Upholsterer: Winifred Watson

Upholstery is traditionally seen as a man’s work, but single mother of five Winifred Watson who lives in Stanley-town, West Bank Demerara, does it along with some amount of joinery to provide for her family.

Winifred started to repair chair sets after her husband, a joiner, dared her to take up the challenge over 20 years ago. She set about opening the chairs, piece by piece, carefully looking at the way they were built and how best to repair the damaged sections. Winnie, as she is fondly called, told this newspaper that she was surprised to find that, “No matter that the chair might be looking beautiful on the outside; it does not necessarily mean that it was a perfect job. Often, when the beautiful fabric or cloth is removed, one is stunned by the presence of the material that makes up the outfit.”

Nevertheless, she began to learn, day by day, how the chairs were made. She reviewed the various styles of the chairs that were entrusted to her, and assured this newspaper that no customer ever left her workshop disappointed. Winnie also recalled the days spent working alongside her now estranged husband in their workshop; he would repair the structures of the chairs while she sewed the material to cover them with on her machine. When he left the home, she was suddenly faced with providing for her three sons and two daughters alone.

Winifred Watson and her 19-year-old son Stephen sticking a cake to celebrate her 50th birthday.

However, despite the hardships of single parenthood, Winnie persevered and today with her son Stephen taking on his father’s role, she cleverly manipulates the raw cloth into designs that embellish the beauty of the chairs. Sometimes she also replaces damaged or rotten boards in the chairs and broken springs.

The woman said she worked while her children attended school and was pleased to point out that her daughters have achieved much success in the medical field while Stephen continues to work alongside her. She is also now a grandmother of two. According to Winnie, sometimes people come from as far as Canals Polder and even from the West Bank, East Bank and Georgetown to place their orders.

Winnie recently celebrated her 50th birthday and feels a sense of satisfaction serving the people of her community.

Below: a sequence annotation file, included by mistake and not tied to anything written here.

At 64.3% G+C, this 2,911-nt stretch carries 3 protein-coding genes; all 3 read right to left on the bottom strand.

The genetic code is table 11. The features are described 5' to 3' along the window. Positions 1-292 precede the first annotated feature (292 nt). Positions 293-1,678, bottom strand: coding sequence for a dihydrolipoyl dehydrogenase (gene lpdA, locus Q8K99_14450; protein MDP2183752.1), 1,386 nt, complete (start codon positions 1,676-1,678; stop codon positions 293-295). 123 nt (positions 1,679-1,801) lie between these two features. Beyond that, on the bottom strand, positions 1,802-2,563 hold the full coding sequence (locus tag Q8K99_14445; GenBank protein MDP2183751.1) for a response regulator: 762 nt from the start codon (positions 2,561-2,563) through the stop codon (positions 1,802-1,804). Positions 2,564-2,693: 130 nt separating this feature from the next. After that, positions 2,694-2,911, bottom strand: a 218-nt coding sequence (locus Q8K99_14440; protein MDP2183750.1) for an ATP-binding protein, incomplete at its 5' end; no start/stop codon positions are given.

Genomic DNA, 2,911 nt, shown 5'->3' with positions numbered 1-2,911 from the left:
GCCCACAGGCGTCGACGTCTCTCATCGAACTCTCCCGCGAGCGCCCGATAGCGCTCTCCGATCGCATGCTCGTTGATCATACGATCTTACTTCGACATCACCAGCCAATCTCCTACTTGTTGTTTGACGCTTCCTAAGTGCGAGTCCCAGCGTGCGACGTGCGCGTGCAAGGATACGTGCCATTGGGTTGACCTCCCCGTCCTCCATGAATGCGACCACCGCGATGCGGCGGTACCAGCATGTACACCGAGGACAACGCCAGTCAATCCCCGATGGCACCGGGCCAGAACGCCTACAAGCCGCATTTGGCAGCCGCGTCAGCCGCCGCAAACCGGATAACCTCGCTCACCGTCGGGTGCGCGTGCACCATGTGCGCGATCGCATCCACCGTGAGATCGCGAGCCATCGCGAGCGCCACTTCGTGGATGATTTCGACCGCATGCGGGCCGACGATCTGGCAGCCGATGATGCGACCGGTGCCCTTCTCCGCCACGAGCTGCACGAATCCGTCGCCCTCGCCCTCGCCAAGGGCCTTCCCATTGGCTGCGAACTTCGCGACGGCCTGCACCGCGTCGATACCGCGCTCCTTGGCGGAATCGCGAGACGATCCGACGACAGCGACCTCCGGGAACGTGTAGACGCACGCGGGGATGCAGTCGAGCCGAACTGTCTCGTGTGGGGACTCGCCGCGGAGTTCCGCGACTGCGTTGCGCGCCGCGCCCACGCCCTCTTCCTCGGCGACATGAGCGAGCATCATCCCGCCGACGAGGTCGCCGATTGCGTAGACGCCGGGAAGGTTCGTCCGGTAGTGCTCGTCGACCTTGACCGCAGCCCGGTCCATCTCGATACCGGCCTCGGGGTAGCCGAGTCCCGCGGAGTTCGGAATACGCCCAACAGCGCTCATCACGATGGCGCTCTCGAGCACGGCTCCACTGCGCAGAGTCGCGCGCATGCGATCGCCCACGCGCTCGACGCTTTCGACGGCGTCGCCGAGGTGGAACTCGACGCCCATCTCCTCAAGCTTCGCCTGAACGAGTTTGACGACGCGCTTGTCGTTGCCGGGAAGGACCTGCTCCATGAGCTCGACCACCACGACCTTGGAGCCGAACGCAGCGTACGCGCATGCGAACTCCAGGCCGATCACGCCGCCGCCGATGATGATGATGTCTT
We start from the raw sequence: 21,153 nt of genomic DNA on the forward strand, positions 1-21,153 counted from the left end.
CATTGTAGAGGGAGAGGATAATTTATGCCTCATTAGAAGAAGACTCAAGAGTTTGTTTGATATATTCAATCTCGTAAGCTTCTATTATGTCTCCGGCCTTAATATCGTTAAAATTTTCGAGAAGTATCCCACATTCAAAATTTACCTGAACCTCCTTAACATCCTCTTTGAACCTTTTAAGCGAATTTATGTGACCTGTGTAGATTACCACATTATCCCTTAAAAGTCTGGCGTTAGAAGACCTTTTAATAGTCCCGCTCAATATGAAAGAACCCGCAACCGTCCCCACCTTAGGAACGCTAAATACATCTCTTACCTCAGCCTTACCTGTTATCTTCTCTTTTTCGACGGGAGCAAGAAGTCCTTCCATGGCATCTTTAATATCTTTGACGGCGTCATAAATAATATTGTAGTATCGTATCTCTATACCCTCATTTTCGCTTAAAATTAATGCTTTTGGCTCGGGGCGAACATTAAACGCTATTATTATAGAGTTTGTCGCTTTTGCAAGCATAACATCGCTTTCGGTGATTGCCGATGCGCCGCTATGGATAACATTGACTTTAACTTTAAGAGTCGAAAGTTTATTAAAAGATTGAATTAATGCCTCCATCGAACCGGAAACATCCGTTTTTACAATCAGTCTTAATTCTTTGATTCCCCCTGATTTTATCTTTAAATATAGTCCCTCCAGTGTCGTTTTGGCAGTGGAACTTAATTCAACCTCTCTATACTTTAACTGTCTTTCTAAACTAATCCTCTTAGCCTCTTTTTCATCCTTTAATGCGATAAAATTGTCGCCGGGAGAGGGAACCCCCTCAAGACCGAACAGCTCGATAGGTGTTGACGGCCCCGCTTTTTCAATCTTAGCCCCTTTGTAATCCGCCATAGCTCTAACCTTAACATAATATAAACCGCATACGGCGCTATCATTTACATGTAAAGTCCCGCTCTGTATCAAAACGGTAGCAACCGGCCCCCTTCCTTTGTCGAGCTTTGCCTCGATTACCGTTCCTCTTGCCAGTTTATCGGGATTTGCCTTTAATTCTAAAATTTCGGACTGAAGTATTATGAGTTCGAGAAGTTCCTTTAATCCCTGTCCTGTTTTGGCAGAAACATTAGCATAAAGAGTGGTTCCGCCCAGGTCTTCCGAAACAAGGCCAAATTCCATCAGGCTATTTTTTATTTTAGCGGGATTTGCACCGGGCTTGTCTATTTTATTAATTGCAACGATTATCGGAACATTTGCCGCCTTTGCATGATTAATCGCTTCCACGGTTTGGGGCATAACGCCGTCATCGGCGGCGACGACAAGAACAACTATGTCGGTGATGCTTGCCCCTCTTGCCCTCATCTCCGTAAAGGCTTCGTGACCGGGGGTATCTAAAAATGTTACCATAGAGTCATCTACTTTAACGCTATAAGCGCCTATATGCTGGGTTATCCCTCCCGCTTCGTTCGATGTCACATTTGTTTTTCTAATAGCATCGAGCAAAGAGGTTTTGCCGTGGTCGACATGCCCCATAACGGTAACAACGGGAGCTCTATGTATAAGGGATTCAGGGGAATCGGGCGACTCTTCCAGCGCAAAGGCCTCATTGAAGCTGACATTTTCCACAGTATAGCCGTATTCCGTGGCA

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Can Guyana afford parking meters?

‘Cities love meters – they are a “captive” income source. … unless you know someone or are a “public figure”, the city will tow your car if you have too many tickets.

20160629Development Watch29

Government spending and the economy

Last week the Private Sector Commission (PSC) urged the government to increase its spending to stimulate the needed aggregate demand to sustain business activity.

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Peru’s president-elect demands freedoms in Venezuela

Peru’s pro-business President-elect Pedro Pablo Kuczynski won his country’s elections by a hair with the last-minute help of a leftist party, but — judging from what he told me in an interview — he won’t budge on his criticism of Venezuela and other repressive regimes.

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Public financial management: 1966 – present (Final)

This is the fifth and final in a series of articles on the above aimed at highlighting the extent of our achievements in the post-Independence period.

LUCAS STOCK INDEXThe Lucas Stock Index (LSI) rose 0.54 per cent during the third period of trading in June 2016. The stocks of six companies were traded with 79,573 shares changing hands. There were three Climbers and one Tumbler. The stocks of Banks DIH (DIH) rose 1.98 per cent on the sale of 18,757 while the stocks of Demerara Distillers Limited (DDL) rose 5.26 per cent on the sale of 41,667 shares. In addition, the stocks of Demerara Tobacco Company (DTC) rose 1.51 per cent on the sale of 13,603 shares. In contrast, the stocks of Demerara Bank Limited (DBL) fell 5.26 per cent on the sale of 4,324 shares.  In the meanwhile, the stocks of Guyana Bank for Trade and Industry (BTI) and Republic Bank Limited (RBL) remained unchanged on the sale of 222 and 1,000 shares respectively.

Massy and Guyana (Part 1)

Steadfast Last year, this writer looked at the Massy Group of Companies formerly Neal and Massy to gain an understanding of the operations of this company which has been doing business in Guyana for the past 48 years. 

20160626table2jun

Value-added performance of the forest sub-sector: Erratic, weak, declining

Erratic Last week’s column highlighted what I consider to be a most distinctive feature of the extractive forest sub-sector’s performance in Guyana’s economy, during the past decade.

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The UK bids Europe farewell

On June 23 by a small majority, the British people voted to remove themselves from the European Union (EU). The decision has consequences for the Caribbean.

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What would life be without sport?

I wonder what it would be like to exclude sport completely from one’s life for, say, one year? No playing sport, no watching it, no reading it no discussing it no thinking about it even.

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